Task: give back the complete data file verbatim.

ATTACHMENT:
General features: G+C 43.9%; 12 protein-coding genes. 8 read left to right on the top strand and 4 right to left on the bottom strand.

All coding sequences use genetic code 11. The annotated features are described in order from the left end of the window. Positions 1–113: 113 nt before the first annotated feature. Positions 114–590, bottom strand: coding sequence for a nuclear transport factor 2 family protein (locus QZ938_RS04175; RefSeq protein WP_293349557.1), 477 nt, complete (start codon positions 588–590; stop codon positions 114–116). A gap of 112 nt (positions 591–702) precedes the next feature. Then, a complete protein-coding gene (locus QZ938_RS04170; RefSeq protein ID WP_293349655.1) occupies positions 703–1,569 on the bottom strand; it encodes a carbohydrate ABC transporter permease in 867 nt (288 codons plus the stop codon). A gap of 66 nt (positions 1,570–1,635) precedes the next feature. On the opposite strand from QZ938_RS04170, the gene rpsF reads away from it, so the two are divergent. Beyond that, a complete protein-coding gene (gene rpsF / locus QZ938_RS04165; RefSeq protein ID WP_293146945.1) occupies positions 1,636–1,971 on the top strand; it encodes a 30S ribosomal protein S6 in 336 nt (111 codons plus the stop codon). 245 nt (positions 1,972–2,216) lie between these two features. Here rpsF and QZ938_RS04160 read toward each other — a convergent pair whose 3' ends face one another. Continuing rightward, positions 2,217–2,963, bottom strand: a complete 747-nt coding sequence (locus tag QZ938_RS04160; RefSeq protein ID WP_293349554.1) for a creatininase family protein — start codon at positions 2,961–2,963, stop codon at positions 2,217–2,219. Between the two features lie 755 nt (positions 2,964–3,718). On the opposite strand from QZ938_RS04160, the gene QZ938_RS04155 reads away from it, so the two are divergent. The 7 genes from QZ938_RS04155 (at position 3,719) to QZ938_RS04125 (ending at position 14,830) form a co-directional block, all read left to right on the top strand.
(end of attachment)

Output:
General features: G+C 43.9%; 12 protein-coding genes. 8 read left to right on the top strand and 4 right to left on the bottom strand.

All coding sequences use genetic code 11. The annotated features are described in order from the left end of the window. Positions 1–113: 113 nt before the first annotated feature. Positions 114–590, bottom strand: coding sequence for a nuclear transport factor 2 family protein (locus QZ938_RS04175; RefSeq protein WP_293349557.1), 477 nt, complete (start codon positions 588–590; stop codon positions 114–116). A gap of 112 nt (positions 591–702) precedes the next feature. Then, a complete protein-coding gene (locus QZ938_RS04170; RefSeq protein ID WP_293349655.1) occupies positions 703–1,569 on the bottom strand; it encodes a carbohydrate ABC transporter permease in 867 nt (288 codons plus the stop codon). A gap of 66 nt (positions 1,570–1,635) precedes the next feature. On the opposite strand from QZ938_RS04170, the gene rpsF reads away from it, so the two are divergent. Beyond that, a complete protein-coding gene (gene rpsF / locus QZ938_RS04165; RefSeq protein ID WP_293146945.1) occupies positions 1,636–1,971 on the top strand; it encodes a 30S ribosomal protein S6 in 336 nt (111 codons plus the stop codon). 245 nt (positions 1,972–2,216) lie between these two features. Here rpsF and QZ938_RS04160 read toward each other — a convergent pair whose 3' ends face one another. Continuing rightward, positions 2,217–2,963, bottom strand: a complete 747-nt coding sequence (locus tag QZ938_RS04160; RefSeq protein ID WP_293349554.1) for a creatininase family protein — start codon at positions 2,961–2,963, stop codon at positions 2,217–2,219. Between the two features lie 755 nt (positions 2,964–3,718). On the opposite strand from QZ938_RS04160, the gene QZ938_RS04155 reads away from it, so the two are divergent. The 7 genes from QZ938_RS04155 (at position 3,719) to QZ938_RS04125 (ending at position 14,830) form a co-directional block, all read left to right on the top strand.